But also, don’t procrastinate because you’re spending all your time working on a strategy. You also have to do the work.

This was a part of my strategy. I’m not normally a list person but I needed it for this because I would have been all over the place if I didn’t have one to keep me focused. I would jot down items I wanted to purge as soon as they came to mind if they weren’t right in front of me because otherwise, I would have forgotten. When there is a lot to do I can be scattered and I had A LOT to do when I did our original purge so keeping this list was a life-saver.

Make four piles: Trash. Donate. Keep. Come-back-to pile.

These are the four piles to work with. The first three are obvious. The fourth one, the come-back-to pile, is something that I created for those few things I wasn’t sure if I wanted to let go of quite yet. I’d rather have a small box of things I stash away in a corner for a few months to see if they crossed my mind within that time, and get rid of them in the next purge round.

And do not let that come-back-to pile get bigger than any others. You’ll end up exactly where you started.

“If you have to buy stuff to store your stuff, you have too much stuff.” Courtney Carver

Organizing is not decluttering. If your goal is simply to organize, you’ll eventually end up back in the same overwhelmed mess where you started. Don’t organize. Things have to leave.

Have three colanders? Get rid of two. Have a hand mixer and a stand mixer? You don’t need both. Have four black scarves? Pick your favorite and donate the rest.

If you’re holding on to several of one item “just in case” one breaks, you’re exchanging the cost of replacing it with something…your freedom, energy, time. Plus, once we have one of something we tend to take better care and treat it more delicately. Getting rid of the extras allow us to appreciate what we currently have.

If you are holding on to something “just in case” really think about the last time you used it. If you haven’t used it in months or if you even forgot it was there, you don’t need it.

Give yourself an allotted space. I’ve done this with several categories – paint, art supplies, kids crafts…For sentimental items I gave myself a small box. If the box got full, then I had to decide what to keep. I saved this space for all the printed pictures I had from before I went digital and until I can send them to a scanning service (because all digital is my end goal), items from the kids’ birth parents to give to the kids some day, my Granny’s Bible, and for letters and notes from Aaron and other sweet friends that were given over the years. At first I kept my junior high and high school journals because I thought I wanted to keep them to remember what I was thinking and feeling as a teenager. But as a few weeks passed and I really thought about it, I threw them away because that’s not who I am any more and don’t want to hold on to that old self that was nothing but a bundle of hormonal emotions. Stepping away gave me clarity and purging them allowed space for more sentimental items in the future. This designated space mentality can work well for a number of things.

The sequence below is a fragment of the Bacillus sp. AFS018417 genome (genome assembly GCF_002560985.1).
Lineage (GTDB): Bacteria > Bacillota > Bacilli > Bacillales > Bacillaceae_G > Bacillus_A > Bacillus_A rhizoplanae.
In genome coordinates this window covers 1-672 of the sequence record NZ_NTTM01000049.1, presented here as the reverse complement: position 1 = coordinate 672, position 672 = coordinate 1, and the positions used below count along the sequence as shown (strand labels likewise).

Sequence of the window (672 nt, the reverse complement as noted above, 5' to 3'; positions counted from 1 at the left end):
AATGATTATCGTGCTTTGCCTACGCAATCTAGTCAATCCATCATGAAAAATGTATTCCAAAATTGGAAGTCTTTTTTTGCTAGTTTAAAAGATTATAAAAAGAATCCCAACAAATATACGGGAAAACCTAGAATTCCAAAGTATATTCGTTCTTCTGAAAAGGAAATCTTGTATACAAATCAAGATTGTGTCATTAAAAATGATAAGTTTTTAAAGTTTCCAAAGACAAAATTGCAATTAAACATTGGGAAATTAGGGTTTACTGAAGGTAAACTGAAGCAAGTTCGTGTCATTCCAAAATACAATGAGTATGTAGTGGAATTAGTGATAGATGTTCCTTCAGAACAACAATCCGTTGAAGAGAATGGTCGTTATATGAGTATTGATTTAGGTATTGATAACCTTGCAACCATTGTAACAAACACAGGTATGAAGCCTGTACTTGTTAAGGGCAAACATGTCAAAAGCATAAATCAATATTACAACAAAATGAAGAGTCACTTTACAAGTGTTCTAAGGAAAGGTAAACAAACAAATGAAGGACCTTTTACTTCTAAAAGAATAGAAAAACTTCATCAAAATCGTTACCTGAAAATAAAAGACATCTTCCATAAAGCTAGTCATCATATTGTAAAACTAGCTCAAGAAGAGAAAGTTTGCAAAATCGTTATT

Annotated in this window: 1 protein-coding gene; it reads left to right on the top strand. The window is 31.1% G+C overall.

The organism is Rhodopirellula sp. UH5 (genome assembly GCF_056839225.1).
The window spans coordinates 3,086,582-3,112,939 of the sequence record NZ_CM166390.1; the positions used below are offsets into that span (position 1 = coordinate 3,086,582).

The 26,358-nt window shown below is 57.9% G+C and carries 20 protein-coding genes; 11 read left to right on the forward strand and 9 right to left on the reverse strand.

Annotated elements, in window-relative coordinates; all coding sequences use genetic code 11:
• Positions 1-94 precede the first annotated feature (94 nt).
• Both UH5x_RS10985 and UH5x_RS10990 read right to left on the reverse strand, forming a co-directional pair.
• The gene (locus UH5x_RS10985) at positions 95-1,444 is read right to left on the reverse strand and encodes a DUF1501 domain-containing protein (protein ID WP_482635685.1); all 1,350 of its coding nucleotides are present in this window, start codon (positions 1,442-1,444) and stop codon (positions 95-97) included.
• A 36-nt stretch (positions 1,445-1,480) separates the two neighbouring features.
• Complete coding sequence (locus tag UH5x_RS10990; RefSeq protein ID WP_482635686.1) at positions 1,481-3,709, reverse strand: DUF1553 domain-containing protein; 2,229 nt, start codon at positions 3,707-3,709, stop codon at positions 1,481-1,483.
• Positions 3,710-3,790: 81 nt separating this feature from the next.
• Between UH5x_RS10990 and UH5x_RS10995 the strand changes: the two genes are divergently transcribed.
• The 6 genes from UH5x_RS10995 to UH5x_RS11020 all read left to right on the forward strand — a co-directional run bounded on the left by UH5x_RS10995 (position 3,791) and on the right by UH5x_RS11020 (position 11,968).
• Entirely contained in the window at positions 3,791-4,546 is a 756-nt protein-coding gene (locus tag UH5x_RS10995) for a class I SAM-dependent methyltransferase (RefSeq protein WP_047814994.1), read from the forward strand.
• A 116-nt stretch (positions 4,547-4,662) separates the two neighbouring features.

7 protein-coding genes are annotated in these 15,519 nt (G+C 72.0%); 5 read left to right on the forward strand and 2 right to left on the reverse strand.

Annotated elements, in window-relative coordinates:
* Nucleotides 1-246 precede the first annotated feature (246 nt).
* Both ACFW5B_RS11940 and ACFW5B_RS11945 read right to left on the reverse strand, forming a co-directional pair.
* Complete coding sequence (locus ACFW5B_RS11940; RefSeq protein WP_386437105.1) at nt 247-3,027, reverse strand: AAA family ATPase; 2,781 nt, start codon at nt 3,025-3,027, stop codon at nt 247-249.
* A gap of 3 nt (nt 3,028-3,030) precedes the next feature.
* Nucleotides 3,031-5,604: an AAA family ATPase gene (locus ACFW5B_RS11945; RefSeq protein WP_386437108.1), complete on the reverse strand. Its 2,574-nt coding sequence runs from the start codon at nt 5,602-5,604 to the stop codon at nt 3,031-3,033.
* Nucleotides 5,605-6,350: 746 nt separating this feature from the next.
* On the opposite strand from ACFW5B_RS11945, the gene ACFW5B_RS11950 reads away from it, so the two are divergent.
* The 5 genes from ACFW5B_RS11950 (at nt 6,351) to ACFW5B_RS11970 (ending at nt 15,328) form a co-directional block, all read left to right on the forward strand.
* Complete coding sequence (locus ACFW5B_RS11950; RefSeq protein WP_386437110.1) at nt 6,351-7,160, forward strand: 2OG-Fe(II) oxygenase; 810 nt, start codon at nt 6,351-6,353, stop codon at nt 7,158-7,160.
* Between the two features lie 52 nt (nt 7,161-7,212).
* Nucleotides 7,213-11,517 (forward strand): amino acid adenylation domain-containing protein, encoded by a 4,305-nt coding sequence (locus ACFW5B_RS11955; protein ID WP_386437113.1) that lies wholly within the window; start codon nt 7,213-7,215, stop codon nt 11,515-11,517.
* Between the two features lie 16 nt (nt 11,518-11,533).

When you make your donate pile and start filling it, you have to actually do something with it. Don’t let it multiply until it takes up a whole room. Don’t drive around for a month with it in your trunk. Designate a day of the week that you are absolutely, most definitely doing a drop off, rain or shine. Not only does that give you a deadline to purge for your donate pile, it forces you to get the crap out of your house.

It’s okay to take a break. This is really helpful when you start to feel overwhelmed in the midst of purging. Do what you need to do to take care of yourself (besides spend money on more things!) so you can come back even more focused on what needs to go.

This is why I said it’s a journey. You can’t just bust it all out in a weekend. As time passes you begin to see the things you have with new eyes. You can really gain perspective as time goes on. So do several rounds of decluttering over the course of months and then make it a lifestyle you continue throughout your whole life.

You know what keeps me from heading to Target to mindlessly wander and spend money? Seeing a garage full of things to take to Goodwill. That. Is. Money. When I saw the pile as tall as myself waiting for me to donate it, tears came to my eyes thinking of all of that wasted money, the debt I brought us, and the waste that I’m heaping onto the planet. Once you purge your home, not only continue to declutter, but also, keep in mind all the hard work you put into purging, equate the things you got rid of with money, and remember that collecting stuff is what made you overwhelmed in the first place.